The latest important developments in this crisis have been North Korea’s July 4 and July 28 tests of long-range missiles that may be able to reach the American continent, and the UN Security Council’s unanimous decision on August 5 to impose new harsh sanctions on North Korea. These sanctions may cause much hardship for the North Korean population, and if China and Russia implement them loyally, they may also harm the ruling class in Pyongyang.
I see three scenarios for how the Korean crisis can develop in the next year: War, permanent crisis or a negotiated deal. The first is least likely, the second very likely, and the third more likely than war.
No one wants war. It would spell the end of the Kim dynasty (Kim Il-sung 1912–94; Kim Jong-il 1941–2011; Kim Jong-un 1984- ), and could cause a tremendous disaster in South Korea, maybe also in Japan – if North Korea were able and willing to launch a nuclear attack on its former colonial master.
Although not directly, the US would also be harmed in this scenario. If it decides to launch a military attack against North Korea, then this could cause an uproar in South Korea, causing the US to lose its Korean ally.
Moreover, the White House and the Pentagon are no doubt aware that the North Korean regime is not a ripe fruit ready to fall, as it relies on a disciplined army and population. The power of the Kim dynasty is based on fear, faith and pride. People live in constant fear of the government. Yet many combine their fear with faith in the “great leader”. North Koreans are immensely proud of their nation and its history. Together these three factors provide for a high level of discipline. Although North Korea’s main weapons and command centres might be quickly destroyed through US precision-bombing, North Korea’s command structure would most likely function in the opening phase of a war, thus allowing Kim to launch massive artillery and missile attacks against the South Korean capital Seoul, with its more than ten million inhabitants.
Why is war still possible? The risk of war increases if Kim decides to launch new missile or nuclear tests and Trump then decides to send aircraft carriers, submarines and troops to the Korean peninsula in an attempt to force Kim to the negotiating table. Either side might then convince itself that the other is about to attack, and conclude that a pre-emptive strike is necessary. Both sides know how advantageous it will be to strike first.
The most promising venue now for negotiations may be talks between the two Koreas.
A permanent crisis is likely, since the US and North Korean objectives are incompatible. Kim doggedly pursues his aim to have the same capacity as Russia and China to strike the American continent. This would deter US attacks against his country. A succession of US presidents have seen this as totally unacceptable. Trump has said “it will not happen”. The US has made it a precondition for negotiating with North Korea that it totally give up its nuclear weapons. This makes it all but impossible to reach a negotiated deal between the two sides.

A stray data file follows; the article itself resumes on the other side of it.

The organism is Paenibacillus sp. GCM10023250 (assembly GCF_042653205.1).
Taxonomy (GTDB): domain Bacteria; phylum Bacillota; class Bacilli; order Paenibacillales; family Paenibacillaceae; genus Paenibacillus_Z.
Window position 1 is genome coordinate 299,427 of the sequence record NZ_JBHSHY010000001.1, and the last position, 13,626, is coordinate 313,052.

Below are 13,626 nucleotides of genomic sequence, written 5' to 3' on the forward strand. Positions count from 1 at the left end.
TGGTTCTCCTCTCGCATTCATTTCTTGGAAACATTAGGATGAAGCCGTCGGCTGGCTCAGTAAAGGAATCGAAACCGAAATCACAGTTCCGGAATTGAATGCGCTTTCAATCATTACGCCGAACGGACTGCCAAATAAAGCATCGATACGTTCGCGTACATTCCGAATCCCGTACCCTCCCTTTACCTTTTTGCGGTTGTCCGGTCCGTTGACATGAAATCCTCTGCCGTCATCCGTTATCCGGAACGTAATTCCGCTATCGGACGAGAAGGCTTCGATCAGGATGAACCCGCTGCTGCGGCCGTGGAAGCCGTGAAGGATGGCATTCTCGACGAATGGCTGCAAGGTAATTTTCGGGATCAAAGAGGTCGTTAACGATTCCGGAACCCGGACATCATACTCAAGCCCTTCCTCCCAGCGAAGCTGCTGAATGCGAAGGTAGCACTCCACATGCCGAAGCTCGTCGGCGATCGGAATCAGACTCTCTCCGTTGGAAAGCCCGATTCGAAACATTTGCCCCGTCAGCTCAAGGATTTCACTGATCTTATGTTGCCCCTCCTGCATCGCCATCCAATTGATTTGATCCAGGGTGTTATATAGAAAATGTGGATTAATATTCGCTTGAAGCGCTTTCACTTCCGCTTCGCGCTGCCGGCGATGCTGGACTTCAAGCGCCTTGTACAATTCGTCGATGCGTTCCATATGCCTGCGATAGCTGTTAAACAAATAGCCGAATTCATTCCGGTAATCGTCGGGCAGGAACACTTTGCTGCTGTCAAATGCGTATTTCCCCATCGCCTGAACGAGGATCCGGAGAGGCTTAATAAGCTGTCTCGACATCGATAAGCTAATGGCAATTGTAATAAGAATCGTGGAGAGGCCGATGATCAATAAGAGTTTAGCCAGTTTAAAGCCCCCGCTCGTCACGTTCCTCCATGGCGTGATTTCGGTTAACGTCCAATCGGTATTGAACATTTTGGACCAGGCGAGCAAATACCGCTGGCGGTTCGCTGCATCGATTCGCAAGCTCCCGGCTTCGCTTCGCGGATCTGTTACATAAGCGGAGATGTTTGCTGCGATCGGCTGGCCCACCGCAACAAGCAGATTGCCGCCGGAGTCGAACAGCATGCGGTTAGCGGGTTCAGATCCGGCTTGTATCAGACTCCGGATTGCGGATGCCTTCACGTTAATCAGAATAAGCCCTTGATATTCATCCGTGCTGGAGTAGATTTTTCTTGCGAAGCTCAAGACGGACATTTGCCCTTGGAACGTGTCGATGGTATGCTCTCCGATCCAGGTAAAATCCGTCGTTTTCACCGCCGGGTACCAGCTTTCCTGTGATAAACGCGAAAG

The North Korean nuclear crisis has already lasted for a long time. Trump is trying to overcome George W Bush and Barack Obama’s “strategic patience” by forcing North Korea with Chinese help to give up its nuclear weapons. Kim, however, defies Chinese advice and Beijing does not want to provoke a total crisis with the country it helped to save in the Korean War.
The most likely scenario is therefore permanent crisis. The current situation is particularly difficult for Kim Jong-un, since Russia and China have decided to join the US in applying sanctions. Their reasons, however, have much to do with a need to avoid too much US hostility against themselves. If the relationship between the US and Russia/China worsens, if the US becomes preoccupied with a crisis somewhere else, or if the internal political crisis in Washington prevents Trump from pursuing US foreign policy goals, then the pressure on North Korea will lessen.
The most promising venue now for negotiations may be talks between the two Koreas. Moon Jae-in, who took over as South Korean president in May this year, has since tried at once to establish trust with Donald Trump and engage in rapprochement, including military-to-military talks, with North Korea. When Trump made his “fire and fury” threat, Moon Jae-in called him to protest. Trump accepted the call and talked with Moon for an hour. At ASEAN’s foreign minister summit in Manila on August 5-6, the South Korean, Chinese and Russian foreign ministers met separately with North Korean foreign minister Ri Su-jong.
Russia and China seek a temporary agreement whereby North Korea abstains from any further missile and nuclear tests, while the US and South Korea pledge to abstain from further military exercises of the kind that led to acute crisis in March-May this year. Such a temporary agreement would not satisfy the US demand that North Korea abandon its nuclear weapons, so the US would probably not sign such an agreement. Yet Trump might allow his South Korean ally to make a temporary deal in order to buy time and deflect the ongoing crisis.
Moon Jae-in is a would-be agent of peace. If Kim Jong-un could make his first travel outside North Korea to Seoul in return for presidents Kim Dae-jung and Roh Moo-yun‘s visits to Pyongyang in 2000 and 2007, then it would be an important step on the road to peace in Korea.
Stein Tonnesson is research professor at the Peace Research Institute Oslo. His most recent book is Explaining the East Asian Peace (NIAS Press, 2017).
The views expressed in this article are the author’s own and do not necessarily reflect Al Jazeera’s editorial policy.